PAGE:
Published November 24, 2020
How to Finance a Career Change Later in Life
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There may be a point in our lives where our current career just doesn’t suit us anymore. Perhaps the spark that once led us to that career has well and truly gone out. Perhaps we want to choose a path that allows us more family time. Maybe a new career opportunity has sprung up that didn’t exist when we left school. No matter what the reason is, starting a new career can be intimidating no matter your age.
If you are over 40 and looking to jump into a new industry or career, there are important risks you need to consider. Dabbling with careers is fine for a 20-year-old with the Bank of Mum and Dad to fall back on; at our age, we are the Bank of Mum and Dad.
If you are over 40, it’s likely you have at least two children around late-primary school age, according to the ABS statistics. Over 70% of couples who live together have children aged 15 years old.
A survey conducted by the Australian Scholarships Group showed that families will need to come up with half a million dollars to give their child a private education, compared with about $60,000 for public school education. Multiply that by two or three and it gets very costly, very quickly.
However, our wellbeing should be our priority no matter what age we are. A happy person is a productive person after all. But you need to do some homework first.
Looking at Your Finances
Before you hand in your resignation letter (as tempting as that sounds), you need to look at your finances first. What are your expenses? Does your current (combined) income just barely scrape by after you’ve paid the rent/mortgage, school fees, grocery shop, utility bills and sundry items like gym memberships, streaming accounts, and kids’ sport or activities subs? This is an important activity not just for a career change, but helps you brace for unforeseen changes in financial circumstances.
“Cutting down expenses is always a good strategy, whether you’re changing careers or not,” says personal finance expert and Savvy Finance Managing Director Bill Tsouvalas. “It’s important to get a snapshot of your finances so you can shore up any weaknesses before jumping into a new job market. How long can you live on savings? Do you have investments? Can you consolidate or reduce debts before making the plunge? These are all questions you need the answers to before making any big moves.”
Creating a Budget
Now that you have a snapshot, you need to set a budget and stick to it. This means grouping all your major expenses into “pools” or “buckets” and making sure you only spend what you allocate to it. “This gives you security knowing where every dollar goes each month without having to think about it,” Tsouvalas says. “It’s actually easier than ever to account for outgoings thanks to NetBank apps on your smartphone.”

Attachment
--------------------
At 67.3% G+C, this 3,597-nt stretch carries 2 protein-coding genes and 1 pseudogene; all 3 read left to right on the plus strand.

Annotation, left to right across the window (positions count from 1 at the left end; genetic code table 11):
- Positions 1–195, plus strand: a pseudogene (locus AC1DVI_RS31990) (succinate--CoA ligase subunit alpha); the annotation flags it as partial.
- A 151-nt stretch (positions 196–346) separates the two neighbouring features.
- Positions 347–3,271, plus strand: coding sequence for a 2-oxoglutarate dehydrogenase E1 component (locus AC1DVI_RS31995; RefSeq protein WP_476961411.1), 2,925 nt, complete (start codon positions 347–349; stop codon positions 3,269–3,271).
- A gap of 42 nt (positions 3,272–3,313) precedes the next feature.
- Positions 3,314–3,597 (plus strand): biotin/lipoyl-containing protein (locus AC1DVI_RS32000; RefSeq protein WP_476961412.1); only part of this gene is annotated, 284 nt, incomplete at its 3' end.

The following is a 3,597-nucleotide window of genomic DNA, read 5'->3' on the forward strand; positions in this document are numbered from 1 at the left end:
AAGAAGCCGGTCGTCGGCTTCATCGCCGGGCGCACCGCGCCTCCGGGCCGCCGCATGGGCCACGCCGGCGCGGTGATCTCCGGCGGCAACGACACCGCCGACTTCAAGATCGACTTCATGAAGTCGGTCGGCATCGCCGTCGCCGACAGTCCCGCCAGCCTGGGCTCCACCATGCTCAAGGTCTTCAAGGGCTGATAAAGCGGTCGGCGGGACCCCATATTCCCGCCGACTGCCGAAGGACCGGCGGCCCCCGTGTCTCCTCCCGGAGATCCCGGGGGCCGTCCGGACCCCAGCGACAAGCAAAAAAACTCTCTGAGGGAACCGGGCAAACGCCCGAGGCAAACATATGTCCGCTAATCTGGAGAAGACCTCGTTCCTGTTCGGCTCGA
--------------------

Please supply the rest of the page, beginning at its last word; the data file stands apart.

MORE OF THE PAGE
Most bank netbank apps can be “trained” to categorise spending so you can see where your money goes at a glance. It can also tell you how much you spend relative to your income.
“Ideally, you’ll have money left over for a rainy-day fund or paying off debts. If you have multiple credit card debts, it makes sense to pay them off in one hit with a consolidation loan.”
A debt consolidation loan is a personal loan which “wipes out” smaller, high-interest debts and replaces them with one repayment at a single interest rate. “With interest rates as low as they are, it’s never been a better time to consolidate debts this way.”
Investing in Yourself – Education, Skills, and Training
“Think of yourself as a business – you’re investing in yourself right now for gains later on through improved salary, better work-life balance, and a clear direction for you and your family,” Tsouvalas says.
“Dipping into your savings may force you to put things on credit cards or high-interest loans if your car breaks down or one of your kids gets sick. Locking in lower-interest personal loans now to pay for your TAFE or Uni course may actually be the better way to do it as you aren’t handing over significant sums of your savings but paying it all off in instalments. It’s easier to budget for, as most loans have fixed repayment schedules.”
Don’t Wait to Live Your Best Life
If you’re waiting for a “perfect” time to change – that may never come. You don’t have to do it right – you just have to do it!
Thinking About Investing in Study?
You may still have some reservations about becoming a mature age student, but the rewards far outweigh the challenges. This article explores how to overcome the hurdles, and why you’re probably more suited to study than you think.
Making a Career Change as an Older Adult: The Complete Guide
In this guide, we’ve compiled everything you need to know about changing careers as an older adult.
If you’d like to learn more about starting your career change, what it’s like to be a mature age student, picking a career path, or even writing career change cover letters, all the information you need is here.
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